By Parthasarathy Chaganty
“At 66, Mother India gets ready for the 29th baby” – so ran the headline in a national daily, highlighting the Congress party’s decision to carve Telengana out of Andhra Pradesh which will be the 29th state of the Indian Union in the 66th year of Independence. The modalities need to be worked out, which could take about four months, before the new state comes into being, but no difficulty is envisaged as the move has wide support across the political spectrum.
The demand for a separate Telengana state is about half a century old with periodic agitations of varying intensity in its support. And it is more than three years since the government announced in December 2009 its firm resolve to address the issue. The Justice Srikrishna Commission, constituted in its wake, was not categorical with its recommendations but its report viewed bifurcation with disfavour, its preference being greater autonomy and increased resource allocation for the region within the ambit of the existing unified state. However, the government had not acted on the report and continued to dither, bedevilled as it was with multiple corruption scandals, apart from other preoccupations.
With the general elections looming (due in May 2014), and fearing a rapid erosion of its electoral base, the Congress was probably desperate to get a move on and hence the sudden urge to grant statehood to Telengana. The party seems to have struck a deal with TRS (Telengana Rashtra Samithi), the force behind the latest agitation for a separate state. Even if the two parties do not merge immediately, they are sure to fight on a common platform and are expected to sweep the polls, capturing most of the 17 Lok Sabha seats and 119 assembly seats that the region offers. It is a foregone conclusion that there will be a backlash against the party in the rest of the state, comprising coastal Andhra and Rayalaseema, which account for no fewer than 25 Lok Sabha seats, besides 175 assembly seats. That the Congress has virtually given up on this larger area, being content with its prospective hold on Telengana, appears to be indicative of the party’s low morale rather than any well thought-out strategy.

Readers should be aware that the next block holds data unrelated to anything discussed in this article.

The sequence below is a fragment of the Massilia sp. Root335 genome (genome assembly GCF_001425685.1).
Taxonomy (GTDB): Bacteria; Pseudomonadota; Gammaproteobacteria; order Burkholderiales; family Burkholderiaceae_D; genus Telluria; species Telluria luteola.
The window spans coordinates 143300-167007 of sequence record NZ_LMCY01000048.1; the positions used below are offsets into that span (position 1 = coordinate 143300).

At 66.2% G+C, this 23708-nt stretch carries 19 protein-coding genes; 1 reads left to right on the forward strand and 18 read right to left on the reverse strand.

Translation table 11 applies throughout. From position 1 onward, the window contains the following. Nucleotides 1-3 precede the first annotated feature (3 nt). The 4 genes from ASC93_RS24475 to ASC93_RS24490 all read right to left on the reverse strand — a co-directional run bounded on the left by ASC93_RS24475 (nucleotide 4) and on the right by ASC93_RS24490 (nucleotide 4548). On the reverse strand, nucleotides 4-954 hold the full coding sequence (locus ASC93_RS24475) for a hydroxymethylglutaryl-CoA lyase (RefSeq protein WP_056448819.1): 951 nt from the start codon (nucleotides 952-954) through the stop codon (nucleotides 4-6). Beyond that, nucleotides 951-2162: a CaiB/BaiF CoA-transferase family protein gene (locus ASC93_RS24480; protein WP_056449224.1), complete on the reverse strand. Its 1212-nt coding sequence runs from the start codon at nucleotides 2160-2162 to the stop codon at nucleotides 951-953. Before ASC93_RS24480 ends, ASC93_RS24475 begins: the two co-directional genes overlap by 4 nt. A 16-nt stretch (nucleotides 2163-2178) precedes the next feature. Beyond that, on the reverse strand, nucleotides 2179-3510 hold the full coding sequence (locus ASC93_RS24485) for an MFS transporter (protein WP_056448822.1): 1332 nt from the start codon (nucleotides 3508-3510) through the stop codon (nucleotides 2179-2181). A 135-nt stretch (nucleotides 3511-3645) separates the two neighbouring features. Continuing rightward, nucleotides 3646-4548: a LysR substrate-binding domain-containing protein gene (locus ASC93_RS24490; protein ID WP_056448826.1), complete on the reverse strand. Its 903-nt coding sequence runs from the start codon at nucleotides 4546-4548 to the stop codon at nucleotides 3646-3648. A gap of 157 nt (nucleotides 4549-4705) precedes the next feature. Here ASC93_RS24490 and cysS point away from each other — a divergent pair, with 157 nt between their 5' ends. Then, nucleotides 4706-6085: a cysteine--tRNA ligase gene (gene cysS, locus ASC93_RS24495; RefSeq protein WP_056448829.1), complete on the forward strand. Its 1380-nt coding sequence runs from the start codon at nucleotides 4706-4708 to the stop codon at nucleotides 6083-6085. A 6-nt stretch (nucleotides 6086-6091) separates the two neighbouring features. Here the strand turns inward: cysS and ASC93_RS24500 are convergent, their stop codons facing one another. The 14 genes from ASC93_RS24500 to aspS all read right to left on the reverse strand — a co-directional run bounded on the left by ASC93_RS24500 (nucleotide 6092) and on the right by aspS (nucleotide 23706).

In such a scenario, the clear winner appears to be Jagan (moniker for Jaganmohan Reddy), chief of the YSR Congress, the party named after his late father and former Andhra Pradesh chief minister Y.S. Rajasekhar Reddy. Jagan has the advantge of being consistent in his opposition to the formation of Telengana, unlike the major regional party, TDP (Telugu Desam Party), and the major national party, BJP. Jagan has been embroiled in corruption cases and may not even be able to contest elections as per a recent Supreme Court order, but that is not likely to come in his way. Notwithstanding the grandstanding of duly “hurt” Congress MPs and MLAs from this area, some of whom could in fact be resigning their seats, the Congress will have no alternative but to come to terms with him. He will acquire the kind of clout now enjoyed by Mulayam Singh Yadav and Mayawati by virtue of their outside support to the government. If the Congress had been more accommodative of Jagan in the wake of his father’s death and not driven him away from its fold, the party may not have had to concede Telengana, but history is not about counterfactuals.
Arguments like smaller states being more amenable to effective administration are just academic. Issues like division of states will almost invariably be based on political considerations in a democracy. Thus, it is futile to deride the Congress’ decision on Telengana as political opportunism. But a major concern here is that the main protagonist, K. Chandrasekhara Rao, chief of TRS, who is sure to wield enormous influence in running the fledgling state, at least in the initial years, is not known for his integrity or administrative experience. And his party seems to have thrived on extortion during the past few years, hence the nuanced agitation, which permitted the Congress to sit on the issue for years.
People from Telengana have often complained about “loss of jobs”. It is not that people from the region are at present discriminated against: what they want is a distinct preference for sons of the soil – and this is where the rub lies. A major national party like the Congress owes it to itself to check the parochial tendencies of its ally and ensure peace and harmony.
Considering that Hyderabad, which will serve as a joint capital for the two states for the first 10 years and that the city is not even going to be a union territory in the interim period, people from Andhra could suddenly find themselves reduced to the status of second class citizens in the megalopolis, which has been home to millions of them. Every care should, therefore, be taken to ensure that Andhras do not feel alienated and there is no flight of capital or business from the city.
The first few years are bound to be marked by turmoil, but it is to be hoped that Telengana, which is well-endowed in terms of natural resources, will eventually come to occupy a proud place among states and prove that the sacrifices made by thousands to realize the dream have not been in vain.
(03-08-2013-Parthasarathy Chaganty is a Mumbai-based commentator who has worked as a management consultant. He can be contacted at firstname.lastname@example.org)